Computer simulations of the formation of the universe favored the cold dark matter but tended to predict the formation of too many dwarf galaxies when compared to the observed universe. This led to the postulation of warm dark matter, which resolved the simulation problems. Unlike cold dark matter, which has mass but virtually no velocity or temperature, or hot dark matter, which has mass and is highly energetic, warm dark matter has mass and a low temperature corresponding to an extremely low velocity.

See also dark energy; interstellar matter.

See R. Morris, Cosmic Questions: Galactic Halos, Cold Dark Matter and the End of Time (1995); T. Van Flandern, Dark Matter, Missing Planets, and New Comets (2d ed. 1998); M. Hawkins, Hunting Down the Universe: The Missing Mass, Primordial Black Holes and Other Dark Matters (1999).

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Dark Matter

Dark Matter

Resources

Dark matter is the term astronomers use to describe material in the universe that is non-luminousthat is, material that does not emit or reflect light and that is therefore invisible. Everything seen when looking through a telescope is visible because it is either emitting or reflecting light; stars, nebulae, and galaxies are examples of luminous objects. However, luminous matter appears to make up only a small fraction of all the matter in the universe, perhaps only a small percent. The rest of the matter is cold, dark, and hidden from direct view.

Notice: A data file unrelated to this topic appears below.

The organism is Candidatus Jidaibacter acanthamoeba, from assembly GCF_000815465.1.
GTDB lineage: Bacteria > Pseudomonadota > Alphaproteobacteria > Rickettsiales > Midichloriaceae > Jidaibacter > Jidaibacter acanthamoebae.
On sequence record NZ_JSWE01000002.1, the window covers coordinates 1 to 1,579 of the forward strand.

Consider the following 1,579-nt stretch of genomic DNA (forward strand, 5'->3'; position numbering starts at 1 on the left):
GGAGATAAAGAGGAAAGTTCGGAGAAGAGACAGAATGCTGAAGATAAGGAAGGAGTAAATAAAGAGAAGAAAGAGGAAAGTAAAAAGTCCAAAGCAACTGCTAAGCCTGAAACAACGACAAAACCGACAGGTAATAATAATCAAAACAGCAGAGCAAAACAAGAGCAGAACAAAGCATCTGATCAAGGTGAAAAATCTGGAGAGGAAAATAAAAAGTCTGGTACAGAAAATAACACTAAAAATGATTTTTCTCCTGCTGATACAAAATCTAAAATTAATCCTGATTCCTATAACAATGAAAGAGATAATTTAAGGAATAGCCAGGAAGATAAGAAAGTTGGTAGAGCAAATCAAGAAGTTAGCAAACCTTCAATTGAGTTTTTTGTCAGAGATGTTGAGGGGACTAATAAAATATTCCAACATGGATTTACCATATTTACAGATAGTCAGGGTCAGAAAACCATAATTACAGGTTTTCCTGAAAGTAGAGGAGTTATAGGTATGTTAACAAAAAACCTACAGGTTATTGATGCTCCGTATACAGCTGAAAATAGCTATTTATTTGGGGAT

Because dark matter is invisible, it can only be detected through indirect means, primarily by analyzing its effect on visible material. Although dark matter does not shine, it still exerts a gravitational force on the matter around it. For example, it is possible to measure the velocities of many stars in the Milky